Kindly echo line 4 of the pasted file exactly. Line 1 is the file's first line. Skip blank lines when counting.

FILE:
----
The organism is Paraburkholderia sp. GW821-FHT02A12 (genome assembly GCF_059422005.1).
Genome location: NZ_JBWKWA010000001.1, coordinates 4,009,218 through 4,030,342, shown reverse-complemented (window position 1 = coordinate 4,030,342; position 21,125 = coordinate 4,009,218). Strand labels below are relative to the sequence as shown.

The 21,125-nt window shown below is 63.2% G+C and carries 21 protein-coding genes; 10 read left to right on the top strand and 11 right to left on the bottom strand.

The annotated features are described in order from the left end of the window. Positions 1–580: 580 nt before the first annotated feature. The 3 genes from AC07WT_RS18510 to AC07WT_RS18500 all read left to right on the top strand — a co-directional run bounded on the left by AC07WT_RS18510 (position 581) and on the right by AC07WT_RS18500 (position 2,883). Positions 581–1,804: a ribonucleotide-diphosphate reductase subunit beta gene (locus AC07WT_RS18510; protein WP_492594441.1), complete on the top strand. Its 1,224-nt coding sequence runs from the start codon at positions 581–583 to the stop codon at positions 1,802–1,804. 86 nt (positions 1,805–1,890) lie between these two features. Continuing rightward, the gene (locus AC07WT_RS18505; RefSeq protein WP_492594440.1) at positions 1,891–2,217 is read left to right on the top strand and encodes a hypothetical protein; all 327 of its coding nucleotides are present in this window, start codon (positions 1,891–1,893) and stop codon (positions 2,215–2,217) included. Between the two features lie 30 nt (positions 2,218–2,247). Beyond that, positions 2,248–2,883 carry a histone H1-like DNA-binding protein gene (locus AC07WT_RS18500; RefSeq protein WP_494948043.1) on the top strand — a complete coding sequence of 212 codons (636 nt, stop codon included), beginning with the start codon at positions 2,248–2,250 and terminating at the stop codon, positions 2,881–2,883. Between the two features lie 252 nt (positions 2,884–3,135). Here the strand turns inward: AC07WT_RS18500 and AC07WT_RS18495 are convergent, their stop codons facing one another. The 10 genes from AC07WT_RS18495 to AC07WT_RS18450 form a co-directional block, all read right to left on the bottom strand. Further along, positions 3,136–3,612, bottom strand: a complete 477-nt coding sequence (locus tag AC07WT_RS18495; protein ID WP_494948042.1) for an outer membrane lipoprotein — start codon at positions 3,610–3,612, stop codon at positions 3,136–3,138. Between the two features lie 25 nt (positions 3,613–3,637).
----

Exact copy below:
The annotated features are described in order from the left end of the window. Positions 1–580: 580 nt before the first annotated feature. The 3 genes from AC07WT_RS18510 to AC07WT_RS18500 all read left to right on the top strand — a co-directional run bounded on the left by AC07WT_RS18510 (position 581) and on the right by AC07WT_RS18500 (position 2,883). Positions 581–1,804: a ribonucleotide-diphosphate reductase subunit beta gene (locus AC07WT_RS18510; protein WP_492594441.1), complete on the top strand. Its 1,224-nt coding sequence runs from the start codon at positions 581–583 to the stop codon at positions 1,802–1,804. 86 nt (positions 1,805–1,890) lie between these two features. Continuing rightward, the gene (locus AC07WT_RS18505; RefSeq protein WP_492594440.1) at positions 1,891–2,217 is read left to right on the top strand and encodes a hypothetical protein; all 327 of its coding nucleotides are present in this window, start codon (positions 1,891–1,893) and stop codon (positions 2,215–2,217) included. Between the two features lie 30 nt (positions 2,218–2,247). Beyond that, positions 2,248–2,883 carry a histone H1-like DNA-binding protein gene (locus AC07WT_RS18500; RefSeq protein WP_494948043.1) on the top strand — a complete coding sequence of 212 codons (636 nt, stop codon included), beginning with the start codon at positions 2,248–2,250 and terminating at the stop codon, positions 2,881–2,883. Between the two features lie 252 nt (positions 2,884–3,135). Here the strand turns inward: AC07WT_RS18500 and AC07WT_RS18495 are convergent, their stop codons facing one another. The 10 genes from AC07WT_RS18495 to AC07WT_RS18450 form a co-directional block, all read right to left on the bottom strand. Further along, positions 3,136–3,612, bottom strand: a complete 477-nt coding sequence (locus tag AC07WT_RS18495; protein ID WP_494948042.1) for an outer membrane lipoprotein — start codon at positions 3,610–3,612, stop codon at positions 3,136–3,138. Between the two features lie 25 nt (positions 3,613–3,637).